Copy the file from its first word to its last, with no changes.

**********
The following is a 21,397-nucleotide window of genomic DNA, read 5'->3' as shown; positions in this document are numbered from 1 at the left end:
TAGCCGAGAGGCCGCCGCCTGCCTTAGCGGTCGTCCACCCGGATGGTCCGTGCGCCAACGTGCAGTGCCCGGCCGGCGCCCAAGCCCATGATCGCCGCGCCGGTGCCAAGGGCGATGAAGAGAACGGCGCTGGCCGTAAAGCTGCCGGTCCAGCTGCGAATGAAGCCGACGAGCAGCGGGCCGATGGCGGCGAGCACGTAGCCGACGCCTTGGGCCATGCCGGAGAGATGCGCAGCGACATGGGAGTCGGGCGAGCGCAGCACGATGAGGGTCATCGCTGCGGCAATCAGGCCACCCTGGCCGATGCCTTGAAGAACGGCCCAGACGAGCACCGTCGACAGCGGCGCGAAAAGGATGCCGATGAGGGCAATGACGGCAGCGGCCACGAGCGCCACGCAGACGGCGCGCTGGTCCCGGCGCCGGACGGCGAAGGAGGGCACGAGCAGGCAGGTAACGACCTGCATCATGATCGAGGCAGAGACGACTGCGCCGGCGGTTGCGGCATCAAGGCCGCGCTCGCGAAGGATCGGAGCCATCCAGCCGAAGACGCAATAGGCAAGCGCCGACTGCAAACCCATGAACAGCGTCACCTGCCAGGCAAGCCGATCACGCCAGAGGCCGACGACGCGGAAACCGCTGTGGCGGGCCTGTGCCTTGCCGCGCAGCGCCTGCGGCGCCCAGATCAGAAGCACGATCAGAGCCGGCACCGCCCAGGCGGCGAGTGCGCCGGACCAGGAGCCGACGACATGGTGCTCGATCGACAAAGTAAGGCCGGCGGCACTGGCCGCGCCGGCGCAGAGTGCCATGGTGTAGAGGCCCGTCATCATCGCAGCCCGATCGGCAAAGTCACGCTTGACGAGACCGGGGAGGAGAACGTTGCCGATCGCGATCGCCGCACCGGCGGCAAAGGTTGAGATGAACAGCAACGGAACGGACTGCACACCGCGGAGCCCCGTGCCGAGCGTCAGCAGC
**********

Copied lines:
The following is a 21,397-nucleotide window of genomic DNA, read 5'->3' as shown; positions in this document are numbered from 1 at the left end:
TAGCCGAGAGGCCGCCGCCTGCCTTAGCGGTCGTCCACCCGGATGGTCCGTGCGCCAACGTGCAGTGCCCGGCCGGCGCCCAAGCCCATGATCGCCGCGCCGGTGCCAAGGGCGATGAAGAGAACGGCGCTGGCCGTAAAGCTGCCGGTCCAGCTGCGAATGAAGCCGACGAGCAGCGGGCCGATGGCGGCGAGCACGTAGCCGACGCCTTGGGCCATGCCGGAGAGATGCGCAGCGACATGGGAGTCGGGCGAGCGCAGCACGATGAGGGTCATCGCTGCGGCAATCAGGCCACCCTGGCCGATGCCTTGAAGAACGGCCCAGACGAGCACCGTCGACAGCGGCGCGAAAAGGATGCCGATGAGGGCAATGACGGCAGCGGCCACGAGCGCCACGCAGACGGCGCGCTGGTCCCGGCGCCGGACGGCGAAGGAGGGCACGAGCAGGCAGGTAACGACCTGCATCATGATCGAGGCAGAGACGACTGCGCCGGCGGTTGCGGCATCAAGGCCGCGCTCGCGAAGGATCGGAGCCATCCAGCCGAAGACGCAATAGGCAAGCGCCGACTGCAAACCCATGAACAGCGTCACCTGCCAGGCAAGCCGATCACGCCAGAGGCCGACGACGCGGAAACCGCTGTGGCGGGCCTGTGCCTTGCCGCGCAGCGCCTGCGGCGCCCAGATCAGAAGCACGATCAGAGCCGGCACCGCCCAGGCGGCGAGTGCGCCGGACCAGGAGCCGACGACATGGTGCTCGATCGACAAAGTAAGGCCGGCGGCACTGGCCGCGCCGGCGCAGAGTGCCATGGTGTAGAGGCCCGTCATCATCGCAGCCCGATCGGCAAAGTCACGCTTGACGAGACCGGGGAGGAGAACGTTGCCGATCGCGATCGCCGCACCGGCGGCAAAGGTTGAGATGAACAGCAACGGAACGGACTGCACACCGCGGAGCCCCGTGCCGAGCGTCAGCAGC